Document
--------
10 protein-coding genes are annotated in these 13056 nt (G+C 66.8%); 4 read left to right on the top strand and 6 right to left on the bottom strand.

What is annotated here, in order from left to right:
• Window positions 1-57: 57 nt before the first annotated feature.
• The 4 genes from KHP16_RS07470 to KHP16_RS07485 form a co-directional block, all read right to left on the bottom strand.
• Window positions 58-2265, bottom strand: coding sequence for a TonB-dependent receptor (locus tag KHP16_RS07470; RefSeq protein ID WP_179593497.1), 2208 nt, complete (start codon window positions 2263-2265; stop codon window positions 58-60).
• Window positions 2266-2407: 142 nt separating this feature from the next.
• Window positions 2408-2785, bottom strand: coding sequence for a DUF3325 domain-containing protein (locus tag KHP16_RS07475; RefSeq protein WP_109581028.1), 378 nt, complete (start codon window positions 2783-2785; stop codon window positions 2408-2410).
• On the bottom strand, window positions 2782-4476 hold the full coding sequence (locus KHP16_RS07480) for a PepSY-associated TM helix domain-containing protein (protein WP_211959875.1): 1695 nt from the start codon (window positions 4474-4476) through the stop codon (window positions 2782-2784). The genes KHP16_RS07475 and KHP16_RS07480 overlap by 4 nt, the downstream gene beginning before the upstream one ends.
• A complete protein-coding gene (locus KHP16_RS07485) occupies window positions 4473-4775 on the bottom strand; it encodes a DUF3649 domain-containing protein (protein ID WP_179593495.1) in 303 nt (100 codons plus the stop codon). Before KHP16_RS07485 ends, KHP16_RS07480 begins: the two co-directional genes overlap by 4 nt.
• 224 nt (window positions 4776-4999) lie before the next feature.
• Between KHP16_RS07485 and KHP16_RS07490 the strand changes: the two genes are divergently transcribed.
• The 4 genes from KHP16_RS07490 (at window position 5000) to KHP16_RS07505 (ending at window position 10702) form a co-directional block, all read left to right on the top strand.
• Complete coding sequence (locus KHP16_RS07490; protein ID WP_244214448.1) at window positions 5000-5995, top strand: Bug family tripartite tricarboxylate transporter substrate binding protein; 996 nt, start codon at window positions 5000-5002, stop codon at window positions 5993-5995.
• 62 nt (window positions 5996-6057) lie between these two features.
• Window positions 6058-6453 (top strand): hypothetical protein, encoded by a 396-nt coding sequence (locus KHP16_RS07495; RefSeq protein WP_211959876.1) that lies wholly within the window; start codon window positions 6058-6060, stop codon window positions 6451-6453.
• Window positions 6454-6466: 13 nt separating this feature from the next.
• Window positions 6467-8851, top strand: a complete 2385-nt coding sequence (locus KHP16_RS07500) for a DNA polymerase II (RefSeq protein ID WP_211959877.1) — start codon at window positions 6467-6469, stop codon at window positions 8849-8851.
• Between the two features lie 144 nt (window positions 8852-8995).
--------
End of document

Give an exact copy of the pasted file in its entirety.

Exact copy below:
10 protein-coding genes are annotated in these 13056 nt (G+C 66.8%); 4 read left to right on the top strand and 6 right to left on the bottom strand.

What is annotated here, in order from left to right:
• Window positions 1-57: 57 nt before the first annotated feature.
• The 4 genes from KHP16_RS07470 to KHP16_RS07485 form a co-directional block, all read right to left on the bottom strand.
• Window positions 58-2265, bottom strand: coding sequence for a TonB-dependent receptor (locus tag KHP16_RS07470; RefSeq protein ID WP_179593497.1), 2208 nt, complete (start codon window positions 2263-2265; stop codon window positions 58-60).
• Window positions 2266-2407: 142 nt separating this feature from the next.
• Window positions 2408-2785, bottom strand: coding sequence for a DUF3325 domain-containing protein (locus tag KHP16_RS07475; RefSeq protein WP_109581028.1), 378 nt, complete (start codon window positions 2783-2785; stop codon window positions 2408-2410).
• On the bottom strand, window positions 2782-4476 hold the full coding sequence (locus KHP16_RS07480) for a PepSY-associated TM helix domain-containing protein (protein WP_211959875.1): 1695 nt from the start codon (window positions 4474-4476) through the stop codon (window positions 2782-2784). The genes KHP16_RS07475 and KHP16_RS07480 overlap by 4 nt, the downstream gene beginning before the upstream one ends.
• A complete protein-coding gene (locus KHP16_RS07485) occupies window positions 4473-4775 on the bottom strand; it encodes a DUF3649 domain-containing protein (protein ID WP_179593495.1) in 303 nt (100 codons plus the stop codon). Before KHP16_RS07485 ends, KHP16_RS07480 begins: the two co-directional genes overlap by 4 nt.
• 224 nt (window positions 4776-4999) lie before the next feature.
• Between KHP16_RS07485 and KHP16_RS07490 the strand changes: the two genes are divergently transcribed.
• The 4 genes from KHP16_RS07490 (at window position 5000) to KHP16_RS07505 (ending at window position 10702) form a co-directional block, all read left to right on the top strand.
• Complete coding sequence (locus KHP16_RS07490; protein ID WP_244214448.1) at window positions 5000-5995, top strand: Bug family tripartite tricarboxylate transporter substrate binding protein; 996 nt, start codon at window positions 5000-5002, stop codon at window positions 5993-5995.
• 62 nt (window positions 5996-6057) lie between these two features.
• Window positions 6058-6453 (top strand): hypothetical protein, encoded by a 396-nt coding sequence (locus KHP16_RS07495; RefSeq protein WP_211959876.1) that lies wholly within the window; start codon window positions 6058-6060, stop codon window positions 6451-6453.
• Window positions 6454-6466: 13 nt separating this feature from the next.
• Window positions 6467-8851, top strand: a complete 2385-nt coding sequence (locus KHP16_RS07500) for a DNA polymerase II (RefSeq protein ID WP_211959877.1) — start codon at window positions 6467-6469, stop codon at window positions 8849-8851.
• Between the two features lie 144 nt (window positions 8852-8995).